In the Midlands, people have much to be thankful for in addition to turkey, football, family and shopping.
Between helpings this holiday, we all can reflect on the good fortune of calling this region home.
Marvel at the work ethic behind our strong, agriculturally rooted, diverse economy. Applaud a political culture still rooted in effective governance despite our disagreements.
Find comfort in the shared investments that help bond our communities. And appreciate state and local governments that largely respect the people who earned the tax dollars.
Recent praise for Nebraska, Iowa and Omaha shows a growing awareness of our region's strengths. It also bodes well for the future.
Here are some highlights gathered by state and local economic development officials and organ- ized around principles our community values:
>> Business-friendly. Forbes ranked Nebraska the No. 6 state for business. Iowa was No. 12. CNBC also ranked both states highly. Tax studies routinely cite the improving tax climates of both states in various publications.
>> Family-friendly. Forbes and the Movoto blog named Omaha a top-10 U.S. city for raising families. Credibility.org found that households in greater Omaha were under less financial stress than in 77 other U.S. metropolitan areas.
>> Proactive in education. The U.S. Department of Education ranked Iowa and Nebraska among the top-10 states in four-year high school graduation rates. The feds also list Nebraska and Iowa among the top states for educated workforces.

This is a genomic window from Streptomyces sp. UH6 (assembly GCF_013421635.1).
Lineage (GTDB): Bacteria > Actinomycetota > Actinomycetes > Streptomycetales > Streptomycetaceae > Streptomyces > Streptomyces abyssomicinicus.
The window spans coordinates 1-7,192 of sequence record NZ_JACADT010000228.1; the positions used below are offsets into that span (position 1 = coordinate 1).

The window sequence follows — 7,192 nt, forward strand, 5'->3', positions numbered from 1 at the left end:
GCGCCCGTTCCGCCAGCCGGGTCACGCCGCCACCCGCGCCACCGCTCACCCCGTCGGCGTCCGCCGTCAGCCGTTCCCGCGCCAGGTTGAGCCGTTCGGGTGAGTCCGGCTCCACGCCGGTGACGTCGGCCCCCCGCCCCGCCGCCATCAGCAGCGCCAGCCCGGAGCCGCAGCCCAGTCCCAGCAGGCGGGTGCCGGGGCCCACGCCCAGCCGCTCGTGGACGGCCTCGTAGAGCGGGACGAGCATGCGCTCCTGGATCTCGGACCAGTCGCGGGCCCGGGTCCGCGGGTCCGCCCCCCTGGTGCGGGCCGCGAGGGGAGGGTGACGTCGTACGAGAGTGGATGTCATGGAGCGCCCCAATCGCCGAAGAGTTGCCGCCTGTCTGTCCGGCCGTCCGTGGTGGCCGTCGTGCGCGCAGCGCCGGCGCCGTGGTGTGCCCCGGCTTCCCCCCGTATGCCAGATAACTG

>> Low cost of living. The U.S. Department of Commerce rated Iowa sixth among the least-expensive states in which to live. Nebraska ranked eighth. Census Bureau data mined by the University of Nebraska at Omaha found that Iowa had the lowest income-adjusted poverty rates in the country. Nebraska's rate was fifth lowest.
>> Governed well. Iowa ranked as the third best-run state by 24/7 Wall Street, and Nebraska ranked fourth. Numerous studies show the public debt loads of the two states as light-years from the dysfunction of Illinois, California or Nevada.
>> Thrift. Kiplinger called greater Omaha the nation's top city for cheapskates, for people who like to earn and keep more of their money. Public unions here value tax dollars, working with city officials to secure reasonable retirements.
>> Valuing service. G.I. Jobs ranked the Omaha area a top-five location for military veterans to live, learn and work. Volunteerism rates in Nebraska and Iowa are among the nation's best.
>> Future-focused. Gallup ranked Nebraska and Iowa among the top seven states to live in going forward. The Atlantic Wire ranked Omaha as a top city for millennials. MSN ranked Omaha one of the Midwest's coolest cities to live in. It also called the city a top national destination for college graduates. Nerdwallet.com and Under30CEO called Omaha a top-10 city for entrepreneurs.
It's all quite a bit for which to be thankful.